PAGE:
The use of self-disclosure can be problematic if I make assumptions about my clients based upon a real or perceived similarity with them. Culture goes beyond race and ethnicity. Chris and I are of the same race, but that does not mean we have the same worldview, so I must be careful to disclose only after having a thorough understanding of the cultural factors that impact his worldview.


My clients appreciate me when I am real, which is also when I think I am doing my best work. I fear that my professional licensure and other symbols of my presumptive clinical expertise sometimes create distance as opposed to allowing clients to connect with me. Sharing something about myself—when relevant—can help minimize this barrier. My clients come for the clinical interventions but stay for the relationship.

My goal is always to help my clients meet their needs, as opposed to having my own needs met. The above-mentioned session could have easily become a discussion about me. However, this is not what Chris was there for.


It is their session, not mine. I do not want to elicit a caretaking response from my clients. I have written elsewhere that good therapists are in therapy themselves. Another point is that disclosure should not happen frequently, for the same reason mentioned above.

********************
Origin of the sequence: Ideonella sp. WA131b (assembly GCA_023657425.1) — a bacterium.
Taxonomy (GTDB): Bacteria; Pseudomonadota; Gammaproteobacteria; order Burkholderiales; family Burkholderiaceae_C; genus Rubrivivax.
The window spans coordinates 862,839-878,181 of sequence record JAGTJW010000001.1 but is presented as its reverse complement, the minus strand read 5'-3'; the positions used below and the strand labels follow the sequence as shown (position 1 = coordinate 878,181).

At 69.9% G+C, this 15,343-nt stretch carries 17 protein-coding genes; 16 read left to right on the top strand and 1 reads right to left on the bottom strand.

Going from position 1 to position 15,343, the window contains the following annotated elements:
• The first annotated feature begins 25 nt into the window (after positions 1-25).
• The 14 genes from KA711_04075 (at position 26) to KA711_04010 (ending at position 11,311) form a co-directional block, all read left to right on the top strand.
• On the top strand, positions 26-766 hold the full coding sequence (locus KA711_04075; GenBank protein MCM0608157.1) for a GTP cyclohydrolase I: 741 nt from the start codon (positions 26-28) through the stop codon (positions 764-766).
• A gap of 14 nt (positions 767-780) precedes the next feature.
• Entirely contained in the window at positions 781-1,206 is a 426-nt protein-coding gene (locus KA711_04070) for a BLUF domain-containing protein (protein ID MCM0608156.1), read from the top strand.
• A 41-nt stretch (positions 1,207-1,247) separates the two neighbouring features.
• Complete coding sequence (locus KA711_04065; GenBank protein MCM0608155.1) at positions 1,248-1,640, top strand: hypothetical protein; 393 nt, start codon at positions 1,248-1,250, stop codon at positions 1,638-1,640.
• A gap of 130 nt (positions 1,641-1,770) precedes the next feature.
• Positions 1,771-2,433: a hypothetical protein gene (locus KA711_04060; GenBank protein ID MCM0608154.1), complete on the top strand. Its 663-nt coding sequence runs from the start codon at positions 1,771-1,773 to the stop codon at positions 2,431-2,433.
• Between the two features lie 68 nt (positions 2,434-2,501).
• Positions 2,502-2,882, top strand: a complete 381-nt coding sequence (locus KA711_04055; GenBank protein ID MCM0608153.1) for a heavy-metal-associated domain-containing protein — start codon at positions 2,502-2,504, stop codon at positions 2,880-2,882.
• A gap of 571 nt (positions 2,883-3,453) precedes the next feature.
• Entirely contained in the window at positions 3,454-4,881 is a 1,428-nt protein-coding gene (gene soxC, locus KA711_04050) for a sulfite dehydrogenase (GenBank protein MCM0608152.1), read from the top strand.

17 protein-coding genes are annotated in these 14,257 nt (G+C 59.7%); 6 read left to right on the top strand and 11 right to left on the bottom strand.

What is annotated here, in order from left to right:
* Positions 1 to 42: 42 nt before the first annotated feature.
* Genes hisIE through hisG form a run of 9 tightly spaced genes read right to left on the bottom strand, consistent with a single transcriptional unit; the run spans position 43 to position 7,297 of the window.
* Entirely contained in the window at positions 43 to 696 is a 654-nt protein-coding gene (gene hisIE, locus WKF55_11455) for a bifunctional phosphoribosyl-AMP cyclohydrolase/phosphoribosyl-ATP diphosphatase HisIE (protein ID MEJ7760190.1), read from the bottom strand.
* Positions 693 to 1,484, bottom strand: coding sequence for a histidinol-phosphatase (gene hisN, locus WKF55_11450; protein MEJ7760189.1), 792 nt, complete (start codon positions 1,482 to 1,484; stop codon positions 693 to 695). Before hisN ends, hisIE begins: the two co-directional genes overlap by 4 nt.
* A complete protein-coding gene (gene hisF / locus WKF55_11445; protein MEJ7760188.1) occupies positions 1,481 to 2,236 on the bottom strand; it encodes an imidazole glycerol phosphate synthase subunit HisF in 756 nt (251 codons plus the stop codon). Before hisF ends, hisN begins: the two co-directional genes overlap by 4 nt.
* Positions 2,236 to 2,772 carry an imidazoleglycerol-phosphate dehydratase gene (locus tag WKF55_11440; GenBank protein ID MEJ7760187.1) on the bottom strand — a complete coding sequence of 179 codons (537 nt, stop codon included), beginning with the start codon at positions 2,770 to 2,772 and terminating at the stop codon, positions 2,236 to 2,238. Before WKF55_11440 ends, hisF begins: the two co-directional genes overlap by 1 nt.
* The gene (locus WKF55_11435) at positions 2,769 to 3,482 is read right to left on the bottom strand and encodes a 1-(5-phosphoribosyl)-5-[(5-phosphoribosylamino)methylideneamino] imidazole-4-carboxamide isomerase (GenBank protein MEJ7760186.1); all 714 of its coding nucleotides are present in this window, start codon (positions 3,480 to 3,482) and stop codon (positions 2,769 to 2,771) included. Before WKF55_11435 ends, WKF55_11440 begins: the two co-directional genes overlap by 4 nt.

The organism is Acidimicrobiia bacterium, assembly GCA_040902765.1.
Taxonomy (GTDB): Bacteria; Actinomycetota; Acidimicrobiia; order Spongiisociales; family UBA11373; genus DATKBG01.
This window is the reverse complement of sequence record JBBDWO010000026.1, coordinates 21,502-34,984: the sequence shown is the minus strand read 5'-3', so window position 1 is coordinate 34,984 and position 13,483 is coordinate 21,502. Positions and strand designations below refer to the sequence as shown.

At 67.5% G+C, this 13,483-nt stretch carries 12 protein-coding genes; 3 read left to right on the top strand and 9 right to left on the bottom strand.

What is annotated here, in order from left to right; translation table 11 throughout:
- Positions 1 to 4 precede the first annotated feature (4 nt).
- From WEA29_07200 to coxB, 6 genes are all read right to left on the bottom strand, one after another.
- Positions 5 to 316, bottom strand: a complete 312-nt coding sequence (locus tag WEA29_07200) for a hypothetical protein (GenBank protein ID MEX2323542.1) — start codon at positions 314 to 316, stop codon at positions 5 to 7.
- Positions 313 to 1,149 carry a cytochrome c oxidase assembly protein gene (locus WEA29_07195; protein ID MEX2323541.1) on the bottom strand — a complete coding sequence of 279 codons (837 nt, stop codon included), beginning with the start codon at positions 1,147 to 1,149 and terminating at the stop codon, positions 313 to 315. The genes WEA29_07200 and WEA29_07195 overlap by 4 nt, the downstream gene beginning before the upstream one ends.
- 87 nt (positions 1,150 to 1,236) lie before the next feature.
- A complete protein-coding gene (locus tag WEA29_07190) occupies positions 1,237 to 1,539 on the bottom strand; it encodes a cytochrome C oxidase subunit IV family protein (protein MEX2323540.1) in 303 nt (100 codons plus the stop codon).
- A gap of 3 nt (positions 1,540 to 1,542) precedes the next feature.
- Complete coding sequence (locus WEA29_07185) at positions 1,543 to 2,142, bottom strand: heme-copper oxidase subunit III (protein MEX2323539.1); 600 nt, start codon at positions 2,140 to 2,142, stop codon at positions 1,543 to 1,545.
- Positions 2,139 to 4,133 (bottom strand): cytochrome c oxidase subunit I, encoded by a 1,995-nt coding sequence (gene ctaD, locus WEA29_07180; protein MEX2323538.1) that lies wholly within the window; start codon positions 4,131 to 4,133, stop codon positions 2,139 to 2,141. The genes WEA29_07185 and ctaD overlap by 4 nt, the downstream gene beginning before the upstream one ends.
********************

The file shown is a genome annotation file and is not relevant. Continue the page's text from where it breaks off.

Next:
Eliciting feedback

I have found it to be important to carefully observe my client’s reactions (facial expressions, tone of voice, and body language) in order to obtain a sense of how my self-disclosure affects them. It helps when I ask clients directly how they perceive my disclosure. I was able to pay close attention to Chris’ bodily response and noticed that he found comfort in my disclosure. Further, my observation was validated by asking him what the disclosure was like for him.

Some questions that I have found helpful prior to self-disclosing include:
  • What need is driving me to share this information (is it for me, or is it for the client)?
  • How might this information be helpful?
  • Is this helpful to share now (perhaps the disclosure may be better suited for a later time)?

I have also discovered that my use of self-disclosure has not always been as helpful as I had intended. One example stems from a time when I tried to normalize medication compliance with one of my clients who was diagnosed with schizophrenia. I mentioned the fact that I have asthma and am required to take my inhaler regularly in order to maintain optimal health. The client responded by saying that he would much “prefer asthma over schizophrenia.” I attempted to salvage the moment by admitting that it was not appropriate for me to compare asthma to his lived experience. I also allowed the client to give me feedback on how the disclosure made him feel (I learned that it came across as slightly dismissive). I have found that these lapses in clinical judgment have actually strengthened my alliance with clients when I am willing to admit them. Through self-awareness and honesty, these moments have become opportunities for a deepening in my therapeutic relationships and for my client’s self-awareness and growth.


In my clinical experience, carefully planned self-disclosure has been a transformative tool in the relationships with several of my clients. Chris viewed my personal revelation as a breath of fresh air, and it made our work together more effective. He respected and appreciated my authentic humanity—even if it meant I was sometimes lazy.

File under: The Art of Psychotherapy